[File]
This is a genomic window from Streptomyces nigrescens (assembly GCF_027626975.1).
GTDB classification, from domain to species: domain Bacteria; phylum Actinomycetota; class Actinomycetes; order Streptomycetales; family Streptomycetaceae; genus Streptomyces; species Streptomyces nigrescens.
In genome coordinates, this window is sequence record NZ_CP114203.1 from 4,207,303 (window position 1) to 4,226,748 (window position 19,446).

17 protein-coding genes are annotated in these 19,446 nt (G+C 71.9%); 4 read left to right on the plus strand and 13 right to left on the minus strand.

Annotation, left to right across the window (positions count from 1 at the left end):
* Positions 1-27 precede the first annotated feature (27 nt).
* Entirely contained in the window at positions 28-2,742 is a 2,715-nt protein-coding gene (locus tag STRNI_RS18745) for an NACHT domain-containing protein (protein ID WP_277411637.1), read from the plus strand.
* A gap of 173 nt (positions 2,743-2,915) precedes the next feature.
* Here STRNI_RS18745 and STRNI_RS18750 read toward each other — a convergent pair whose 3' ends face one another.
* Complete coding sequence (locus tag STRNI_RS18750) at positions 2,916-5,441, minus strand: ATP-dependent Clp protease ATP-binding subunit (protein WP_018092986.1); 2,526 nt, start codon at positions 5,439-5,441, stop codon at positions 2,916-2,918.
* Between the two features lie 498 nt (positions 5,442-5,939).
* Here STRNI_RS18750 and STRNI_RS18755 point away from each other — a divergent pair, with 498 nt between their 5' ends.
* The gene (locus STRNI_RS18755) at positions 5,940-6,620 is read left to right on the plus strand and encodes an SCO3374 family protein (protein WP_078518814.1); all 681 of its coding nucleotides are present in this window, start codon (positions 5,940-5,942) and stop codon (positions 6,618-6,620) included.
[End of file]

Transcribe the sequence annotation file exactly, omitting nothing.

This is a genomic window from Streptomyces nigrescens (assembly GCF_027626975.1).
GTDB classification, from domain to species: domain Bacteria; phylum Actinomycetota; class Actinomycetes; order Streptomycetales; family Streptomycetaceae; genus Streptomyces; species Streptomyces nigrescens.
In genome coordinates, this window is sequence record NZ_CP114203.1 from 4,207,303 (window position 1) to 4,226,748 (window position 19,446).

17 protein-coding genes are annotated in these 19,446 nt (G+C 71.9%); 4 read left to right on the plus strand and 13 right to left on the minus strand.

Annotation, left to right across the window (positions count from 1 at the left end):
* Positions 1-27 precede the first annotated feature (27 nt).
* Entirely contained in the window at positions 28-2,742 is a 2,715-nt protein-coding gene (locus tag STRNI_RS18745) for an NACHT domain-containing protein (protein ID WP_277411637.1), read from the plus strand.
* A gap of 173 nt (positions 2,743-2,915) precedes the next feature.
* Here STRNI_RS18745 and STRNI_RS18750 read toward each other — a convergent pair whose 3' ends face one another.
* Complete coding sequence (locus tag STRNI_RS18750) at positions 2,916-5,441, minus strand: ATP-dependent Clp protease ATP-binding subunit (protein WP_018092986.1); 2,526 nt, start codon at positions 5,439-5,441, stop codon at positions 2,916-2,918.
* Between the two features lie 498 nt (positions 5,442-5,939).
* Here STRNI_RS18750 and STRNI_RS18755 point away from each other — a divergent pair, with 498 nt between their 5' ends.
* The gene (locus STRNI_RS18755) at positions 5,940-6,620 is read left to right on the plus strand and encodes an SCO3374 family protein (protein WP_078518814.1); all 681 of its coding nucleotides are present in this window, start codon (positions 5,940-5,942) and stop codon (positions 6,618-6,620) included.